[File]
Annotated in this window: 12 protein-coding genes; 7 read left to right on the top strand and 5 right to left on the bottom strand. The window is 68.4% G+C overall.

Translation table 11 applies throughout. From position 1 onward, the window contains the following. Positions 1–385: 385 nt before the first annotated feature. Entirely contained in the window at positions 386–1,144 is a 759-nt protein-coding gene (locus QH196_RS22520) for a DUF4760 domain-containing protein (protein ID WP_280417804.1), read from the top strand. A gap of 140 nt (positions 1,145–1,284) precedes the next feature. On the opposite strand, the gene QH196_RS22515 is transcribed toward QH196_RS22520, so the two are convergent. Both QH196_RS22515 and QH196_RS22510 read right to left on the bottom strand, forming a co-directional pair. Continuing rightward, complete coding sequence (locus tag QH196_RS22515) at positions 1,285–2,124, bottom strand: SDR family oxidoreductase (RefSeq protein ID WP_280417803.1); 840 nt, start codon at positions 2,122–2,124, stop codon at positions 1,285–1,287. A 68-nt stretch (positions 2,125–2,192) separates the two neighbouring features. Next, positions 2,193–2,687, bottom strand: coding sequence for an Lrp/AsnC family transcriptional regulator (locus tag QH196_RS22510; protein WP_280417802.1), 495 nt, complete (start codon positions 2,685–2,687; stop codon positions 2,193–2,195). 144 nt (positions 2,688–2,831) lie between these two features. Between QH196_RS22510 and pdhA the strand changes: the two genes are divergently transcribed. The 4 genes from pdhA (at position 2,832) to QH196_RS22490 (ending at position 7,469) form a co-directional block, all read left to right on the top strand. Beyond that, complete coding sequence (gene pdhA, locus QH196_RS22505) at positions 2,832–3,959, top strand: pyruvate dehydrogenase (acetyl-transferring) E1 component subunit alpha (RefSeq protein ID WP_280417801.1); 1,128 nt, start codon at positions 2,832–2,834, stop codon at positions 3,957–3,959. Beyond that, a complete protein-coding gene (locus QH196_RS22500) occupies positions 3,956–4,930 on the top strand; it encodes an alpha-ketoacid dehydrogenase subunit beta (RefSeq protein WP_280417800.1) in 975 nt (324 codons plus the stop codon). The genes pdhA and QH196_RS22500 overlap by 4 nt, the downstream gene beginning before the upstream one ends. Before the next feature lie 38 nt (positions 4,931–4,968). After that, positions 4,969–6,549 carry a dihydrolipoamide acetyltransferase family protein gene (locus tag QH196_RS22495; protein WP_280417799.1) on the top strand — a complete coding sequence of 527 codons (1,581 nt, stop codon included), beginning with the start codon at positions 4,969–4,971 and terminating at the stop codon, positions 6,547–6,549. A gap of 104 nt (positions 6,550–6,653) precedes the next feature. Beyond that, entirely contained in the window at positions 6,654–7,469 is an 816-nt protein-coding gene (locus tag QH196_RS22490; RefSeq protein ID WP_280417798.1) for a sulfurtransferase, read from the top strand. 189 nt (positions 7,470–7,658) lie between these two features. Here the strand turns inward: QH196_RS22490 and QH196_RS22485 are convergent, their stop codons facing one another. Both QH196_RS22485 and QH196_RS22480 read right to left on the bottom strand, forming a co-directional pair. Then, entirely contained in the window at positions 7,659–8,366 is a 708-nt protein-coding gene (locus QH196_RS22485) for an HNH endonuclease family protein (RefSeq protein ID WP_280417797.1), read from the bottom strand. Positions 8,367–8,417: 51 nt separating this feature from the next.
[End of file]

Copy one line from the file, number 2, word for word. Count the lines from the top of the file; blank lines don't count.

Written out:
Translation table 11 applies throughout. From position 1 onward, the window contains the following. Positions 1–385: 385 nt before the first annotated feature. Entirely contained in the window at positions 386–1,144 is a 759-nt protein-coding gene (locus QH196_RS22520) for a DUF4760 domain-containing protein (protein ID WP_280417804.1), read from the top strand. A gap of 140 nt (positions 1,145–1,284) precedes the next feature. On the opposite strand, the gene QH196_RS22515 is transcribed toward QH196_RS22520, so the two are convergent. Both QH196_RS22515 and QH196_RS22510 read right to left on the bottom strand, forming a co-directional pair. Continuing rightward, complete coding sequence (locus tag QH196_RS22515) at positions 1,285–2,124, bottom strand: SDR family oxidoreductase (RefSeq protein ID WP_280417803.1); 840 nt, start codon at positions 2,122–2,124, stop codon at positions 1,285–1,287. A 68-nt stretch (positions 2,125–2,192) separates the two neighbouring features. Next, positions 2,193–2,687, bottom strand: coding sequence for an Lrp/AsnC family transcriptional regulator (locus tag QH196_RS22510; protein WP_280417802.1), 495 nt, complete (start codon positions 2,685–2,687; stop codon positions 2,193–2,195). 144 nt (positions 2,688–2,831) lie between these two features. Between QH196_RS22510 and pdhA the strand changes: the two genes are divergently transcribed. The 4 genes from pdhA (at position 2,832) to QH196_RS22490 (ending at position 7,469) form a co-directional block, all read left to right on the top strand. Beyond that, complete coding sequence (gene pdhA, locus QH196_RS22505) at positions 2,832–3,959, top strand: pyruvate dehydrogenase (acetyl-transferring) E1 component subunit alpha (RefSeq protein ID WP_280417801.1); 1,128 nt, start codon at positions 2,832–2,834, stop codon at positions 3,957–3,959. Beyond that, a complete protein-coding gene (locus QH196_RS22500) occupies positions 3,956–4,930 on the top strand; it encodes an alpha-ketoacid dehydrogenase subunit beta (RefSeq protein WP_280417800.1) in 975 nt (324 codons plus the stop codon). The genes pdhA and QH196_RS22500 overlap by 4 nt, the downstream gene beginning before the upstream one ends. Before the next feature lie 38 nt (positions 4,931–4,968). After that, positions 4,969–6,549 carry a dihydrolipoamide acetyltransferase family protein gene (locus tag QH196_RS22495; protein WP_280417799.1) on the top strand — a complete coding sequence of 527 codons (1,581 nt, stop codon included), beginning with the start codon at positions 4,969–4,971 and terminating at the stop codon, positions 6,547–6,549. A gap of 104 nt (positions 6,550–6,653) precedes the next feature. Beyond that, entirely contained in the window at positions 6,654–7,469 is an 816-nt protein-coding gene (locus tag QH196_RS22490; RefSeq protein ID WP_280417798.1) for a sulfurtransferase, read from the top strand. 189 nt (positions 7,470–7,658) lie between these two features. Here the strand turns inward: QH196_RS22490 and QH196_RS22485 are convergent, their stop codons facing one another. Both QH196_RS22485 and QH196_RS22480 read right to left on the bottom strand, forming a co-directional pair. Then, entirely contained in the window at positions 7,659–8,366 is a 708-nt protein-coding gene (locus QH196_RS22485) for an HNH endonuclease family protein (RefSeq protein ID WP_280417797.1), read from the bottom strand. Positions 8,367–8,417: 51 nt separating this feature from the next.